When data becomes sound

Hörerin groß
Data can be listened to: COMMON GROUNDS visitor.

Writing scores with your own heartbeat or turning sunshine into sound? Two projects at the intersection of data science and performative art were selected for the 2021 Art meets Science program of HIDA and the Academy for Theater and Digitality. In October and November, the art projects can now be viewed and heard in Potsdam and Saarbrücken.

How Does the Climate Sound?

The polar regions of the Arctic are the areas of the earth that are rapidly warming. Although the issue of climate change has reached the public and is becoming apparent through increased frequency of extreme weather events, it is still difficult to communicate these facts. Climate change is occurring on a spatial and temporal scale much larger and slower than our human perception. Thus, for many, it remains only a distant, diffuse threat. The COMMON GROUNDS project seeks to respond to this by inviting us to approach climate in an acoustic way.

HIDA Fellows Kerstin Ergenzinger and Bnaya Halperin-Kaddari of the Sono-Choreographic Collective designed an artificial sound environment based on an extensive dataset of hourly weather measurements. This weather data was recorded over a 20-year period in the Arctic on Spitsbergen. Various sonification methods transform the endless columns of numbers from measured values of soil moisture, precipitation or sunshine into sounds so that they can be experienced sensually. Condensed into a one-hour sound loop, two decades of weather information become an impressive, polyphonic "chorus." Part of the installation is an audio guide and map that helps visitors navigate through the various stations and sounds.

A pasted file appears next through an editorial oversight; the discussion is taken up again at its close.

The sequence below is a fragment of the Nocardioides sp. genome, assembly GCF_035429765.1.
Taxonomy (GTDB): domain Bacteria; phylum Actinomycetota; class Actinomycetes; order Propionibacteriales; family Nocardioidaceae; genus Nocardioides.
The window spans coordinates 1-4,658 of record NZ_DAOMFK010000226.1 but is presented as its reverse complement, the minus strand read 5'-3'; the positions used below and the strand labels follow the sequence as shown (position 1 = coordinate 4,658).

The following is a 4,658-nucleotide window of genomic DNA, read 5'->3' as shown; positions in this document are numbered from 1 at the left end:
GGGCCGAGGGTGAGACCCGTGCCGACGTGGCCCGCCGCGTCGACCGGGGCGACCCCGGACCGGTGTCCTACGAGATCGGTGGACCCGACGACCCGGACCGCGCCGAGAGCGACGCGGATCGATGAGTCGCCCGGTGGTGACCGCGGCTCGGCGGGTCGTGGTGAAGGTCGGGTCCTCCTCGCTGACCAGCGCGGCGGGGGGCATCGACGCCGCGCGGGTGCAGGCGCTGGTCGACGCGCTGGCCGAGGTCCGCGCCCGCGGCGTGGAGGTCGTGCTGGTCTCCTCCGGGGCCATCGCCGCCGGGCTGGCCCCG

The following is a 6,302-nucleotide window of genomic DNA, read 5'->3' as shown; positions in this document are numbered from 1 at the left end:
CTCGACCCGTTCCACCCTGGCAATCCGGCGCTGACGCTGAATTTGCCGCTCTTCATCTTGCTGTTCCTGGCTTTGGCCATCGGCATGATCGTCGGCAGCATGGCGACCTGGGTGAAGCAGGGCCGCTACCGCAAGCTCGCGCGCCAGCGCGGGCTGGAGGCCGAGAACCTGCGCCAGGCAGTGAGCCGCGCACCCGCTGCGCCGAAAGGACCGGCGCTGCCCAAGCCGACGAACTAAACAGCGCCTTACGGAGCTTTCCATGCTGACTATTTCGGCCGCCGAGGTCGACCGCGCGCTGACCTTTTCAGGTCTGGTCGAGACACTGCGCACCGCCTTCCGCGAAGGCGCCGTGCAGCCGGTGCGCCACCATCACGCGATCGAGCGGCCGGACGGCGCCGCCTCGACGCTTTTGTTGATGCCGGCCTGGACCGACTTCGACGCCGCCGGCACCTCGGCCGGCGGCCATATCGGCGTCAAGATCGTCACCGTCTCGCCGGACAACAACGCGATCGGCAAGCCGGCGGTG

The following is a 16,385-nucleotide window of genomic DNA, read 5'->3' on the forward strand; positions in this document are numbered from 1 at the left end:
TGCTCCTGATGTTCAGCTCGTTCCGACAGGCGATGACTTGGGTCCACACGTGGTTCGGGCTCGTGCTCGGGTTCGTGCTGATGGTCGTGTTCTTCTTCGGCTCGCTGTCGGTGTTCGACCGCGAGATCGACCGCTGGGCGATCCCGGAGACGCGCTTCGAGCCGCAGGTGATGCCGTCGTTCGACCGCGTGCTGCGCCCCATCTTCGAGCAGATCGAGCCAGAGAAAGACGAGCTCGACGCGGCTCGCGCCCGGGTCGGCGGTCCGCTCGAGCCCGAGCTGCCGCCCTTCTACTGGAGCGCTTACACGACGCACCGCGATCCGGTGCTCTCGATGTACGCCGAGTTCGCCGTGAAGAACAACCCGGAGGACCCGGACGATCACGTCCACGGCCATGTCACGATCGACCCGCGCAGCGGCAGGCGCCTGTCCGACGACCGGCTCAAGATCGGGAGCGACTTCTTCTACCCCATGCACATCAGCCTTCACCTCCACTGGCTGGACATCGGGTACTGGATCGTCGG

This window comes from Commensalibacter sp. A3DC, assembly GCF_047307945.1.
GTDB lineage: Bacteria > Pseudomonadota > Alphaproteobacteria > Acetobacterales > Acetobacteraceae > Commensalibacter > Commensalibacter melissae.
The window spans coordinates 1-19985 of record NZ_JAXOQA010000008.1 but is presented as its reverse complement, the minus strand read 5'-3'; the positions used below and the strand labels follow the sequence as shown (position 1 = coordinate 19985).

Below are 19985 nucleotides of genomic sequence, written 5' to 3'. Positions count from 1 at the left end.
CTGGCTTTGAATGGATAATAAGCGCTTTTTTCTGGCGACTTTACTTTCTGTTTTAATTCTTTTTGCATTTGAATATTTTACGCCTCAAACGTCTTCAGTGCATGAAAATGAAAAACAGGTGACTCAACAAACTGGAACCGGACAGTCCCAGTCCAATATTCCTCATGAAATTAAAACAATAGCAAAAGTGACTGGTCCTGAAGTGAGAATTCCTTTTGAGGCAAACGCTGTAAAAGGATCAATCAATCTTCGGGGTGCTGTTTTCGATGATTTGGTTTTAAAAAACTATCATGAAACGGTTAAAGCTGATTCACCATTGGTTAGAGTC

Navigation aid: Visitors using a tablet and audio guide will listen to explanations of the individual sound stations. (Photo: K. Ergenzinger/B. Halperin-Kaddari)
Hörer liegend
Listen and linger: This is what the weather sounds like on Spitsbergen. (Photo: K. Ergenzinger/B. Halperin-Kaddari)

Interdisciplinary Program Art Meets Science

Art Meets Science

Thanks to the innovative exchange with the Academy for Theater and Digitality Dortmund, HIDA enables the exploration of Data Science and Artificial Intelligence in the performative arts and thus represents a unique opportunity for artists, but also for programmers or scientists, to creatively address questions and application contexts of data sciences across borders.


Find out more about the program here!


Art Meets Science

The COMMON GROUNDS sound and light installation creates a common ground that invites visitors to listen and linger. The translation of weather and climate data of the Arctic into sounds enables the listener to access these phenomena as a physical and sensory, musical experience and opens a new perspective on climate.

The work was developed by Kerstin Ergenzinger and Bnaya Halperin-Kaddari and the Permafrost Research Group led by Prof. Dr. Julia Boike at the Alfred Wegener Institute Potsdam in collaboration with Tobias Grewenig.

Extensive documentation on the project and its underlying research by the Permafrost Research Group can be found here.

Your Heartbeat Plays Along

The percussionist and composer Martin Hennecke, also a first-year HIDA fellow at the Academy for Theater and Digitality, devised a special application situation for Data Science in order to make the uniqueness of each live performance tangible in a special way. In his project "The (Un)Answered Question - A Musical Data Science Experimentation" he combined selected methods and techniques of data science with conceptual and compositional ideas from theatre and music.